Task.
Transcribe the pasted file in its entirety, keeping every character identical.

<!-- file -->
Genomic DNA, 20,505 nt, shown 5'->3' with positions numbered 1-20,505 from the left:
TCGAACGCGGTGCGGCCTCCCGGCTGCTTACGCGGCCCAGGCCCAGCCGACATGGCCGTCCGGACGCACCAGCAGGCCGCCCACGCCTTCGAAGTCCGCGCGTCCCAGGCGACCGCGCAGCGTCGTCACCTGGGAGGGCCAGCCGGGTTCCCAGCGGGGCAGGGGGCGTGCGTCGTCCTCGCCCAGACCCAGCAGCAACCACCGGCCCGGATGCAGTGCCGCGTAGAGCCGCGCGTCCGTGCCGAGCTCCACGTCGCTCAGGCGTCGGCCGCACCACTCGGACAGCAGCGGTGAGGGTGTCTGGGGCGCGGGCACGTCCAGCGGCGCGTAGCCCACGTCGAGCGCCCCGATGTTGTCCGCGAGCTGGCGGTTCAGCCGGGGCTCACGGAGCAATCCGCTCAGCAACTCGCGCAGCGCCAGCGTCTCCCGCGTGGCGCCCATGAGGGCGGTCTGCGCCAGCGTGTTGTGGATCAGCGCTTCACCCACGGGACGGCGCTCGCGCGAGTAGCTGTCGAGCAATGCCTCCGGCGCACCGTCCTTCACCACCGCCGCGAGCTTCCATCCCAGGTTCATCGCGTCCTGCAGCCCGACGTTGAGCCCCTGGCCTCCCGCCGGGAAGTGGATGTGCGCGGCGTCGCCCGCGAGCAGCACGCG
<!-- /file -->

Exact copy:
Genomic DNA, 20,505 nt, shown 5'->3' with positions numbered 1-20,505 from the left:
TCGAACGCGGTGCGGCCTCCCGGCTGCTTACGCGGCCCAGGCCCAGCCGACATGGCCGTCCGGACGCACCAGCAGGCCGCCCACGCCTTCGAAGTCCGCGCGTCCCAGGCGACCGCGCAGCGTCGTCACCTGGGAGGGCCAGCCGGGTTCCCAGCGGGGCAGGGGGCGTGCGTCGTCCTCGCCCAGACCCAGCAGCAACCACCGGCCCGGATGCAGTGCCGCGTAGAGCCGCGCGTCCGTGCCGAGCTCCACGTCGCTCAGGCGTCGGCCGCACCACTCGGACAGCAGCGGTGAGGGTGTCTGGGGCGCGGGCACGTCCAGCGGCGCGTAGCCCACGTCGAGCGCCCCGATGTTGTCCGCGAGCTGGCGGTTCAGCCGGGGCTCACGGAGCAATCCGCTCAGCAACTCGCGCAGCGCCAGCGTCTCCCGCGTGGCGCCCATGAGGGCGGTCTGCGCCAGCGTGTTGTGGATCAGCGCTTCACCCACGGGACGGCGCTCGCGCGAGTAGCTGTCGAGCAATGCCTCCGGCGCACCGTCCTTCACCACCGCCGCGAGCTTCCATCCCAGGTTCATCGCGTCCTGCAGCCCGACGTTGAGCCCCTGGCCTCCCGCCGGGAAGTGGATGTGCGCGGCGTCGCCCGCGAGCAGCACGCG